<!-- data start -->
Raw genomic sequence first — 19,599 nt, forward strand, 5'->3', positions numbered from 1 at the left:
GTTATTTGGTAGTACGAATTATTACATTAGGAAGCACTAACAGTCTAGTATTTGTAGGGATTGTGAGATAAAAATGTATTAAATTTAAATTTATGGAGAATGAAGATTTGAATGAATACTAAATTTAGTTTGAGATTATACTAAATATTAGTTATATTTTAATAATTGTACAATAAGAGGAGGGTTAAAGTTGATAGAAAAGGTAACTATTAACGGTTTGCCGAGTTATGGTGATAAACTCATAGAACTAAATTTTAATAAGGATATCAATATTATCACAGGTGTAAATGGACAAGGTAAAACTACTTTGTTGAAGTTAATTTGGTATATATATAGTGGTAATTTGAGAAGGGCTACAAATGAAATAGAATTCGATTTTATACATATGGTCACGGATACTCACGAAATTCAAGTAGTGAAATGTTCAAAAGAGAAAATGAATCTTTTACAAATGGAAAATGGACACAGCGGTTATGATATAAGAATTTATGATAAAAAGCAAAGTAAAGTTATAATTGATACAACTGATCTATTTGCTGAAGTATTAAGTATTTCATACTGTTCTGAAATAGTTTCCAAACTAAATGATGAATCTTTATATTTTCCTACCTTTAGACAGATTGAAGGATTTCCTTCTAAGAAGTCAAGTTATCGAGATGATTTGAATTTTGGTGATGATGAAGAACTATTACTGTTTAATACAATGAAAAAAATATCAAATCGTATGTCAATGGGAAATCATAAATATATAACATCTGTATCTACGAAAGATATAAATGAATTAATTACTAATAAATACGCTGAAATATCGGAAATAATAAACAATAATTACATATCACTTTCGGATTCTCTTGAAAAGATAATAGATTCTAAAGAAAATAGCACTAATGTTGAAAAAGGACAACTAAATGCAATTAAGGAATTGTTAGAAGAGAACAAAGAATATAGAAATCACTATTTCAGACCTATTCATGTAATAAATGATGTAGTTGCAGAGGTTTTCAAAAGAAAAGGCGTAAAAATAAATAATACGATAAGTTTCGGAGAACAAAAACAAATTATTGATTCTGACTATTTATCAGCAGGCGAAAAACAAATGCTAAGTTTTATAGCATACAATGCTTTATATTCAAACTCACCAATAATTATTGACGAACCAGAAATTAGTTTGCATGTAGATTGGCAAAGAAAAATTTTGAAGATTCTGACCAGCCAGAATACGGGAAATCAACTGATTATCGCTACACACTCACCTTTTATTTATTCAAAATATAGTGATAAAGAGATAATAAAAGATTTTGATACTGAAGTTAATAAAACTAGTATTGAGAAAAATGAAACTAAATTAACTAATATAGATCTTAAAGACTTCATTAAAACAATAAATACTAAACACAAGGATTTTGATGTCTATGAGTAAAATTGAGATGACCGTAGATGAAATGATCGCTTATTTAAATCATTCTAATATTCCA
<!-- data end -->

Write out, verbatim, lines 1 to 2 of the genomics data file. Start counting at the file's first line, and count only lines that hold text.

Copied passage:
Raw genomic sequence first — 19,599 nt, forward strand, 5'->3', positions numbered from 1 at the left:
GTTATTTGGTAGTACGAATTATTACATTAGGAAGCACTAACAGTCTAGTATTTGTAGGGATTGTGAGATAAAAATGTATTAAATTTAAATTTATGGAGAATGAAGATTTGAATGAATACTAAATTTAGTTTGAGATTATACTAAATATTAGTTATATTTTAATAATTGTACAATAAGAGGAGGGTTAAAGTTGATAGAAAAGGTAACTATTAACGGTTTGCCGAGTTATGGTGATAAACTCATAGAACTAAATTTTAATAAGGATATCAATATTATCACAGGTGTAAATGGACAAGGTAAAACTACTTTGTTGAAGTTAATTTGGTATATATATAGTGGTAATTTGAGAAGGGCTACAAATGAAATAGAATTCGATTTTATACATATGGTCACGGATACTCACGAAATTCAAGTAGTGAAATGTTCAAAAGAGAAAATGAATCTTTTACAAATGGAAAATGGACACAGCGGTTATGATATAAGAATTTATGATAAAAAGCAAAGTAAAGTTATAATTGATACAACTGATCTATTTGCTGAAGTATTAAGTATTTCATACTGTTCTGAAATAGTTTCCAAACTAAATGATGAATCTTTATATTTTCCTACCTTTAGACAGATTGAAGGATTTCCTTCTAAGAAGTCAAGTTATCGAGATGATTTGAATTTTGGTGATGATGAAGAACTATTACTGTTTAATACAATGAAAAAAATATCAAATCGTATGTCAATGGGAAATCATAAATATATAACATCTGTATCTACGAAAGATATAAATGAATTAATTACTAATAAATACGCTGAAATATCGGAAATAATAAACAATAATTACATATCACTTTCGGATTCTCTTGAAAAGATAATAGATTCTAAAGAAAATAGCACTAATGTTGAAAAAGGACAACTAAATGCAATTAAGGAATTGTTAGAAGAGAACAAAGAATATAGAAATCACTATTTCAGACCTATTCATGTAATAAATGATGTAGTTGCAGAGGTTTTCAAAAGAAAAGGCGTAAAAATAAATAATACGATAAGTTTCGGAGAACAAAAACAAATTATTGATTCTGACTATTTATCAGCAGGCGAAAAACAAATGCTAAGTTTTATAGCATACAATGCTTTATATTCAAACTCACCAATAATTATTGACGAACCAGAAATTAGTTTGCATGTAGATTGGCAAAGAAAAATTTTGAAGATTCTGACCAGCCAGAATACGGGAAATCAACTGATTATCGCTACACACTCACCTTTTATTTATTCAAAATATAGTGATAAAGAGATAATAAAAGATTTTGATACTGAAGTTAATAAAACTAGTATTGAGAAAAATGAAACTAAATTAACTAATATAGATCTTAAAGACTTCATTAAAACAATAAATACTAAACACAAGGATTTTGATGTCTATGAGTAAAATTGAGATGACCGTAGATGAAATGATCGCTTATTTAAATCATTCTAATATTCCA